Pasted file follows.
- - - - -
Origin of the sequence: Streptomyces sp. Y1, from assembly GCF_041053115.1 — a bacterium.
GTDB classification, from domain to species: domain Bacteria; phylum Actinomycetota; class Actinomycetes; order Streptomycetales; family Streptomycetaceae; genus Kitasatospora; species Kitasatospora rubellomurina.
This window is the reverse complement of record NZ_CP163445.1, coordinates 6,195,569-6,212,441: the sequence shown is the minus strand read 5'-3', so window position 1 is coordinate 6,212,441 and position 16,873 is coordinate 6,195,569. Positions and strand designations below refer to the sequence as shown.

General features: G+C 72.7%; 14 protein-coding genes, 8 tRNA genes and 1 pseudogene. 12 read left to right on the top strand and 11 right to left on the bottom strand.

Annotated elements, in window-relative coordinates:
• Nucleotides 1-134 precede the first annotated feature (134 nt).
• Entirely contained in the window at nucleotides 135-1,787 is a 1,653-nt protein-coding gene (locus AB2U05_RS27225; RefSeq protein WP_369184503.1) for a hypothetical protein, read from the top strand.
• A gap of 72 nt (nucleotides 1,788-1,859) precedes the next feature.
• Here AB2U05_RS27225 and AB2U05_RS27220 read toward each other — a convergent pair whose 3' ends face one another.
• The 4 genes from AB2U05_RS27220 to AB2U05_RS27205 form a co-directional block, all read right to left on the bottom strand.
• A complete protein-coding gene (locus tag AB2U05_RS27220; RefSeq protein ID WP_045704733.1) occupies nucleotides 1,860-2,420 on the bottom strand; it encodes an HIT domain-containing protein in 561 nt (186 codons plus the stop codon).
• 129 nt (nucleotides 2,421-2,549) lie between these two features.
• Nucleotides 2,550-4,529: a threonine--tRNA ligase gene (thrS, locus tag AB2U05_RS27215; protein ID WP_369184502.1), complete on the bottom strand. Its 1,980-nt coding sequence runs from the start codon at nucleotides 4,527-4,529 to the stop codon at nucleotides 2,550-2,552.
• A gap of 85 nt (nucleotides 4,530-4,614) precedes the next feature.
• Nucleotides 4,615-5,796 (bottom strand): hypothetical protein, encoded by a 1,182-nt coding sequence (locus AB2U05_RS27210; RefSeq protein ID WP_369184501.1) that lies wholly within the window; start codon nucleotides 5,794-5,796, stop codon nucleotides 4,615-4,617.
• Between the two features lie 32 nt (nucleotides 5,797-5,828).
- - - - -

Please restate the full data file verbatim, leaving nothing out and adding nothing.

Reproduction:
Origin of the sequence: Streptomyces sp. Y1, from assembly GCF_041053115.1 — a bacterium.
GTDB classification, from domain to species: domain Bacteria; phylum Actinomycetota; class Actinomycetes; order Streptomycetales; family Streptomycetaceae; genus Kitasatospora; species Kitasatospora rubellomurina.
This window is the reverse complement of record NZ_CP163445.1, coordinates 6,195,569-6,212,441: the sequence shown is the minus strand read 5'-3', so window position 1 is coordinate 6,212,441 and position 16,873 is coordinate 6,195,569. Positions and strand designations below refer to the sequence as shown.

General features: G+C 72.7%; 14 protein-coding genes, 8 tRNA genes and 1 pseudogene. 12 read left to right on the top strand and 11 right to left on the bottom strand.

Annotated elements, in window-relative coordinates:
• Nucleotides 1-134 precede the first annotated feature (134 nt).
• Entirely contained in the window at nucleotides 135-1,787 is a 1,653-nt protein-coding gene (locus AB2U05_RS27225; RefSeq protein WP_369184503.1) for a hypothetical protein, read from the top strand.
• A gap of 72 nt (nucleotides 1,788-1,859) precedes the next feature.
• Here AB2U05_RS27225 and AB2U05_RS27220 read toward each other — a convergent pair whose 3' ends face one another.
• The 4 genes from AB2U05_RS27220 to AB2U05_RS27205 form a co-directional block, all read right to left on the bottom strand.
• A complete protein-coding gene (locus tag AB2U05_RS27220; RefSeq protein ID WP_045704733.1) occupies nucleotides 1,860-2,420 on the bottom strand; it encodes an HIT domain-containing protein in 561 nt (186 codons plus the stop codon).
• 129 nt (nucleotides 2,421-2,549) lie between these two features.
• Nucleotides 2,550-4,529: a threonine--tRNA ligase gene (thrS, locus tag AB2U05_RS27215; protein ID WP_369184502.1), complete on the bottom strand. Its 1,980-nt coding sequence runs from the start codon at nucleotides 4,527-4,529 to the stop codon at nucleotides 2,550-2,552.
• A gap of 85 nt (nucleotides 4,530-4,614) precedes the next feature.
• Nucleotides 4,615-5,796 (bottom strand): hypothetical protein, encoded by a 1,182-nt coding sequence (locus AB2U05_RS27210; RefSeq protein ID WP_369184501.1) that lies wholly within the window; start codon nucleotides 5,794-5,796, stop codon nucleotides 4,615-4,617.
• Between the two features lie 32 nt (nucleotides 5,797-5,828).